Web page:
As a condition that affects your mental health, stress is closely intertwined with your ability to get quality sleep. “Stress and sleep have a two-way relationship. Stress can lead to sleep loss and, conversely, loss of sleep can increase stress,” noted the sleep.org website.
WebMD.com defined stress as “a response to adverse and challenging circumstances and a response to daily life. [Stress] affects us emotionally, physically and behaviorally.” Stress-related issues, and how they affect your ability to get quality sleep, also highlighted the need for stress management.
WebMD.com noted that sleep issues are among the symptoms of stress, along with depression, anxiety, poor concentration or apathy, and headaches. sleepfoundation.org backed these findings, as it concluded that “a person can be diagnosed with chronic insomnia if their symptoms occur at least three times a week for at least three months.” The website identified a number of causes for stress like “problems or dissatisfaction at work, divorce and other…family difficulties, [and] the death of a loved one.”
sleep.org found at least four tangible ways that stress affects sleep.
Trouble falling asleep: sleep.org noted that people with stress take longer to go to sleep, and are more likely to experience sleeping disorders. “People with higher levels of stress are more likely to experience insomnia…Chronic insomnia can develop in response to prolonged stress.”
Altered sleep architecture: Researchers have detected the disruptive effects of stress on sleep. “Stress may reduce a type of sleep called slow-wave sleep. Slow wave sleep is important for maintaining physical and mental health,” said sleep.org. “Stress may also affect rapid-eye movement [REM] sleep,” though the condition can increase or reduce this type of sleep.
Nighttime awakening: sleep.org have found that stress disrupted sleep in more ways than one. “Feeling stressed can cause people to wake up more often during the night.”
Stress dreams: Effects of stress can be intangible, as it can go into our subconscious. “Stressful events can affect our dreams,” according to sleep.org. “Research suggests that stress can increase the frequency and severity of nightmares.”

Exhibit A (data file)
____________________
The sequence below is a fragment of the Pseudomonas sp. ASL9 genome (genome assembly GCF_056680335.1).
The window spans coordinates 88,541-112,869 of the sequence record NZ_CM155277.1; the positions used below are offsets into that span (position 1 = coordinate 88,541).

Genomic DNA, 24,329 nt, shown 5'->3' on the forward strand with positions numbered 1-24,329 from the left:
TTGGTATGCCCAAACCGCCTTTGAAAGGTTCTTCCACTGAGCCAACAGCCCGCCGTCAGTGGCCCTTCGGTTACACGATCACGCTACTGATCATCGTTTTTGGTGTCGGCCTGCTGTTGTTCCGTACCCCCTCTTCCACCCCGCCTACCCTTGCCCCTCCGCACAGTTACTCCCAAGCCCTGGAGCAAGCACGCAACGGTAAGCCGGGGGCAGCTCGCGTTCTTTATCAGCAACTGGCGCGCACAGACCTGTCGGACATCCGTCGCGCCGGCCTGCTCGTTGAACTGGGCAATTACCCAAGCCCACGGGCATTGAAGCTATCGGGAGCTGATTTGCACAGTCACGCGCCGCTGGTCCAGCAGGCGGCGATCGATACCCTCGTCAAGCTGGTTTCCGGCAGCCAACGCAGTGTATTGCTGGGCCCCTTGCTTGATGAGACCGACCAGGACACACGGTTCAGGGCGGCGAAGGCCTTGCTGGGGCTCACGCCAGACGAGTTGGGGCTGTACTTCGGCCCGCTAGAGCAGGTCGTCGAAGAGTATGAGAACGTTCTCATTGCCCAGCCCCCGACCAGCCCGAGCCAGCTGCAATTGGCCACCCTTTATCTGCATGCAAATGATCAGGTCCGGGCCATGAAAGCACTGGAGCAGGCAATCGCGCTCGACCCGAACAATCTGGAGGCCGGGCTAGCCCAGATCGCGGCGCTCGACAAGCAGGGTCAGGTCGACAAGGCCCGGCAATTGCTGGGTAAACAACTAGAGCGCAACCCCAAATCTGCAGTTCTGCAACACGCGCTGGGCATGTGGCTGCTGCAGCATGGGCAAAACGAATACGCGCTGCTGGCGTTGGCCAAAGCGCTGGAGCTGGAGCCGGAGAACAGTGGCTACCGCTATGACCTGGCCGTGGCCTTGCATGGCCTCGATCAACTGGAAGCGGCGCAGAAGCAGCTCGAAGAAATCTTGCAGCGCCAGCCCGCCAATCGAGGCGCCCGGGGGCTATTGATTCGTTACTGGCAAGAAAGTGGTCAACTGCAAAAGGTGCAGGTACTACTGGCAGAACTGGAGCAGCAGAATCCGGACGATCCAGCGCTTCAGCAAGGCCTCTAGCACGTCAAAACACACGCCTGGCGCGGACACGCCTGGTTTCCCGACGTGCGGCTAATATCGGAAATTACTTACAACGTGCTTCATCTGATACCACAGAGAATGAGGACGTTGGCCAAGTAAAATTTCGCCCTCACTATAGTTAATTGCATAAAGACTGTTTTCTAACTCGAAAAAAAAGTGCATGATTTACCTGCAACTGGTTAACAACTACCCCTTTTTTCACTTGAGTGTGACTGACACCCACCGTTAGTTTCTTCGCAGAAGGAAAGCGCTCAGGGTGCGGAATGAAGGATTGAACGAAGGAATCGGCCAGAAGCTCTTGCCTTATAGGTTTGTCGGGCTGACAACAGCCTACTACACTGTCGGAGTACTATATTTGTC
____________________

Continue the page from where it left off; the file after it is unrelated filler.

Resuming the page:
While desperation and frustration might tempt you to give up your struggles with chronic stress, this problem is not insurmountable, as you can overcome it if you know where to start. These include:
Assessing what is stressful: According to WebMD.com, “the first step in getting a handle on stress is to figure out what’s causing it.” sleep.org took a more pinpoint approach. “Learn how stress shows up in your life, whether it’s sleeping issues, changes in relationships, or changes in your thought patterns,” the website noted. They added that recognizing the causes of stress enables you to plan in dealing with the issue.
Seek social support: Time with family and friends can help you deal with stress. WebMD.com found that doing so is a “buffer against stress. It can be helpful to share your problems with people who care for you,” said the website. sleepfoundation.org also noted that you can “find comfort through connecting with community groups and religious organizations.”
Practice thought management: Managing our thoughts and expectations helps in managing or mitigating stress. “You can learn to change thought patterns that produce stress,” said WebMD.com. On its part, sleepfoundation.org suggested creating goals for yourself. The goals include “maintain[ing] a positive mindset by setting reasonable goals in your social, professional and family life.”
Exercise: Blowing off steam and energy through exercise is a surefire way to reduce stress. WebMD.com recommended that you “exercise at least 2 hours before bedtime so your body temperature returns to normal.” However, the website suggested that you consult with your doctor if you are over 50 years old or have a medical condition.
Learn to relax: Experts suggested that relaxing activities will help reduce stress and get quality sleep. These include “yoga, meditation, or deep breathing…a warm bath and turning off electronics.” sleepfoundation.org also suggested using essential oils like lavender, bergamot and chamomile also help those with chronic insomnia get better sleep, as well as reducing sleepiness on waking up the next morning.
Eat a healthy diet: WebMD.com suggested that “a healthy diet, low in sugar, caffeine, and alcohol,” can improve your health and decrease stress.
Get adequate sleep: WebMD.com advised that you get “7 to 9 hours of sleep each night. Practicing good sleep hygiene along with stress-lowering tactics can improve your quality of sleep.” The website warned that sleep deprivation can make you “less patient and more easily agitated,” which increases stress.
Delegate responsibility: WebMD.com has found that “free[ing] up time” and “delegating responsibilities” are effective ways to reduce stress that often come from having too many responsibilities.
Stress might be an ongoing challenge in getting you the quality sleep you need. But the strains from this issue can be tackled with effective stress management ranging from pinpointing causes of stress, enough sleep, and a healthy diet.
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